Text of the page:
It has a 4-inch wingspan and weighs just over 3 grams. It looks like a dragonfly, and its flapping wings make it fly just like one. But it's a man-made aircraft which carries a tiny camera that transmits live video of what it sees — and it is intended to be merely the forerunner of much smaller aerial drones to come.
The DelFly Micro, which its developers say is the world's smallest camera-equipped aircraft, made its public debut today in a sports center at Delft in the Netherlands. The four-man research team from the Delft University of Technology that built the DelfFly Micro presented it to a media audience, conducting the first public demonstration flight of the tiny vehicle.
Team member Bart Remes said he and his colleagues Christophe De Wagter, Guido de Croon and Rick Ruijsink first flew the DelFly Micro on May 5. It represents the third generation of DelFly micro air vehicles (MAVs) developed by the team, coming after the much larger DelFly I that first flew in 2005 and the second-generation DelFly II that flew for the first time in 2006.
The team's primary goal in developing the DelFly family of MAVs has been to investigate the aerodynamics of ornithopters — aircraft that fly by flapping their wings like a bird or insect. The airflows round the thin PET films that make up the MAVs' wings "are so difficult (to model), no computer can simulate them," said Remes. "We can’t do it with calculations, so we can only do measurements."
In the course of its research the team measured the movements of smoke particles over the wings of the 11-inch-span, 16-gram DelFly II, and incorporated force sensors into its wings to determine how much lift the wings generated at different flapping frequencies.
Miniaturization and autonomous flight
The researchers found the ideal wing-flapping frequency for the DelFly II was 14 beats per second, said Remes. The wings of the DelFly Micro, which has a much greater ratio of weight to wing area, need to flap 30 times a second for optimally efficient flight.
In addition to helping the team carry out its research into the aerodynamics of ornithopters, each new DelFly generation has helped achieve other goals of the program. One important goal is to achieve a greater degree of miniaturization with each succeeding generation, and a second is to achieve autonomous flight, said Remes.
So far the DelFly Micro hasn’t flown autonomously: It still has to be flown remotely by a pilot, who juggles the joysticks on a wireless remote-control unit to control the vehicle's flight in response to what he sees on the video feed from the MAV's tiny camera. However, the Micro's predecessor the DelFly II has achieved autonomous flight, said Remes.
After developing improved image-recognition software to allow the DelFly II to analyze its surroundings and recognize its position in relation to them, the team demonstrated autonomous flight with the second-generation aircraft during indoor trials two weeks ago at the EMAV competition in Germany.
"We can copy this on the DelFly Micro," said Remes.
DelFly Micro specs
Made of PET film (used for the wings), balsa wood and carbon, the DelFly Micro is powered by a tiny lithium polymer battery that weighs just 1 gram and generates 30 milliampere hours of power — enough to keep the insect-sized MAV flying for 3 minutes.
Together with its associated transmitter, the DelFly Micro's video camera weighs only about 0.4 grams. The DC brush motor driving its flapping wings weighs 0.45 grams, the two magnetic actuators that operate its directional and elevator rudders weigh 0.5 grams, and its operating electronics 0.2 grams. Another 0.5 grams of structure brings the total weight of the DelFly Micro to 3.07 grams.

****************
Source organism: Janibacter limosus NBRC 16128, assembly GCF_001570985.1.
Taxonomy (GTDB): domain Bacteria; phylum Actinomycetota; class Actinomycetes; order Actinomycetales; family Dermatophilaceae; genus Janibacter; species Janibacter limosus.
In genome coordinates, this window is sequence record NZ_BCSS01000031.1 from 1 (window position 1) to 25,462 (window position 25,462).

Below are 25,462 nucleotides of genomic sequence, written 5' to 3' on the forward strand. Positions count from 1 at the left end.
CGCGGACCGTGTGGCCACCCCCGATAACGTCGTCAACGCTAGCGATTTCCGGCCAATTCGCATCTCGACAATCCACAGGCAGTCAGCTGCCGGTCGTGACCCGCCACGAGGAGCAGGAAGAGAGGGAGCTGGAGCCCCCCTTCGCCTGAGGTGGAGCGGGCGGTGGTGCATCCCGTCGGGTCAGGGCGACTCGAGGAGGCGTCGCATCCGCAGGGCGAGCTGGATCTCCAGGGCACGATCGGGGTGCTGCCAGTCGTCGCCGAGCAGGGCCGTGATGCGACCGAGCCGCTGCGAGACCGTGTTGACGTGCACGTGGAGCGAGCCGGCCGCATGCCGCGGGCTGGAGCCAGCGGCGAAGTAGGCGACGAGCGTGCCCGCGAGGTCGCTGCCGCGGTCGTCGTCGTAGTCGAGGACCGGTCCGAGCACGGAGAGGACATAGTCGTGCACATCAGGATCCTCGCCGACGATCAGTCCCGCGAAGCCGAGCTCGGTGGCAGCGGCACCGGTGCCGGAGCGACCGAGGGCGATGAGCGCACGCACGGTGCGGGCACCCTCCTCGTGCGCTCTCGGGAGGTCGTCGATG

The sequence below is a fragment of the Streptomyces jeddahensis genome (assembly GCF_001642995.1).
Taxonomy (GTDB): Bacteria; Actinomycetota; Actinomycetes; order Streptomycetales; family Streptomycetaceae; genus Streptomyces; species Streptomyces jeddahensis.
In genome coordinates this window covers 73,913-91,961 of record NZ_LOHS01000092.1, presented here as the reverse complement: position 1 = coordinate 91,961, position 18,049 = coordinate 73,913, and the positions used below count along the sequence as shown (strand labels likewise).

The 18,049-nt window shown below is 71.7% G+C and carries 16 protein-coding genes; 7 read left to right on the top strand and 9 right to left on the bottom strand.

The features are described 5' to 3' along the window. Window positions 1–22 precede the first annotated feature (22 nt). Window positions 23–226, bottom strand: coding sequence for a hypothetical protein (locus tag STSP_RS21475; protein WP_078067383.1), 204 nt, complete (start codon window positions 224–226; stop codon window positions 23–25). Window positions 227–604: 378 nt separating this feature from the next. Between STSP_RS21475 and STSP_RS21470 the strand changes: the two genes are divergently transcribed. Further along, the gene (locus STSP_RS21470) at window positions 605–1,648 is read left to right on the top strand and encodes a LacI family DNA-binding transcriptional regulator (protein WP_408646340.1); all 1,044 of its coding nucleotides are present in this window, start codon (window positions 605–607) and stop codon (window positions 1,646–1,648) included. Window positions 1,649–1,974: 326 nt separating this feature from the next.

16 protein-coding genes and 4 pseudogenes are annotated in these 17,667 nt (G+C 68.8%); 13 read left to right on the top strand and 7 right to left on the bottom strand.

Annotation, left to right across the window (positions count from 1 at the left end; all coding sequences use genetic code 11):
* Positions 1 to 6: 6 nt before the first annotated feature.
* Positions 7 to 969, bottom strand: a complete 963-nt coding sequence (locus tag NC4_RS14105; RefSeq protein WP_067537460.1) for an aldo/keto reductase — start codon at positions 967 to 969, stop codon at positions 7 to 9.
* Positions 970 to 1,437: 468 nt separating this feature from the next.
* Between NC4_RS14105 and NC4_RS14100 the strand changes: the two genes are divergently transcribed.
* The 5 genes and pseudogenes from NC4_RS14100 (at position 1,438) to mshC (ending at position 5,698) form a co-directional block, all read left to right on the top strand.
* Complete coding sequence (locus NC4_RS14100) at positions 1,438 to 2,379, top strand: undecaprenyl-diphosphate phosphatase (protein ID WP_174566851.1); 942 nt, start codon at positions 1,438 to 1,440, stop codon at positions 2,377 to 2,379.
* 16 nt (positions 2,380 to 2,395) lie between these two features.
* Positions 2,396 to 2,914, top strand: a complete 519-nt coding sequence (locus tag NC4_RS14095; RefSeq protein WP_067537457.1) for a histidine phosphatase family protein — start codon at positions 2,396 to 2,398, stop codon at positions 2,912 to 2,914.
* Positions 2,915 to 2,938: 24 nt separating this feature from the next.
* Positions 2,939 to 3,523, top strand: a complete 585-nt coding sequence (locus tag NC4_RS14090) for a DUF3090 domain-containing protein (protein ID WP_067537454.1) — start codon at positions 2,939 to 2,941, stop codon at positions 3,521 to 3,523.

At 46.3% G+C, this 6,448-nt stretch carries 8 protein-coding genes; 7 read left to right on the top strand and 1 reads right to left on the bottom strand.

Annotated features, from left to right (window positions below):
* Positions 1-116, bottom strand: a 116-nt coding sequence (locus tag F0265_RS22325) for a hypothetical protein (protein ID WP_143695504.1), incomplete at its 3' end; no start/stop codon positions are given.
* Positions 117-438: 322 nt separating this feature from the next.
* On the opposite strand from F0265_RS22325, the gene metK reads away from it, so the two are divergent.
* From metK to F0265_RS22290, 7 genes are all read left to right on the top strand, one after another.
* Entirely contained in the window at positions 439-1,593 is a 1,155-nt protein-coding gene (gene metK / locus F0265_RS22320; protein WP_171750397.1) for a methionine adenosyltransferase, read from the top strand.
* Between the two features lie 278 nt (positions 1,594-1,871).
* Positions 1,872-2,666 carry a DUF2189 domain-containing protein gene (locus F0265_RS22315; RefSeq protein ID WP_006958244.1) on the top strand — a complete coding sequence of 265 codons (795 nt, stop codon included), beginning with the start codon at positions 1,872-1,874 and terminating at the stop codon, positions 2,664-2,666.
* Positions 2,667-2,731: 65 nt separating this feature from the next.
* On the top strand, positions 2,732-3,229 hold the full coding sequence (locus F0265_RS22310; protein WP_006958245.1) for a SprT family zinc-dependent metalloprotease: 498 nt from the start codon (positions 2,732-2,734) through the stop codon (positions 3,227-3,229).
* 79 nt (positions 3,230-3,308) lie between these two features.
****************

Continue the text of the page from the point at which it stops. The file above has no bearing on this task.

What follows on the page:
Although the DelFly Micro can't fly backwards like the DelFly II that preceded it, the tiny MAV reaches a respectable top speed of 5 meters (16.5 feet) per second.
Theoretically, this would allow the DelFly Micro to travel some 900 meters (3,000 feet), but Remes said the MAV's effective range is at present restricted to about 50 meters (165 feet) by the fact that the signal from its tiny video transmitter is too weak for the simple antenna that the team currently uses to receive the signal at any greater distance.
The range will increase when the team adds a better antenna to its ground control station. Also, when available, new battery technology would make the aircraft more efficient, increasing its flying time well beyond the 3 minutes' duration the DelFly Micro achieves now. Greater endurance potentially would allow MAVs of this size to be used for reconnaissance flights into tight spaces or dangerous terrain, such as partially collapsed buildings or radioactive areas.
Goals for even smaller aircraft
Remarkable though the DelFly Micro is, its builders have even more ambitious plans for subsequent DelFly generations. The Micro was completed about a year into a four-year program to create the DelFly Nano, a MAV that is intended to weigh just 1 gram and to have just a 2-inch wingspan. Its wings will need to flap much more often than the DelFly Micro to keep it flying.
"The Micro is just a testbed," said Remes. "It allows us to do measurements for the Nano. Three years from now, we hope to manage (to fly) this."
But even when the team succeeds in miniaturizing the DelFly Nano's motor, control actuators, camera and electronics enough to fly the moth-sized MAV, it won’t be content.
"The Nano itself will be a testbed," said Remes. "We are dreaming of a MAV the size of a fruit fly. Nature has shown that the aerodynamics are possible. It's possible in theory, but in practice it will be hard. It will take a long time and a lot of research."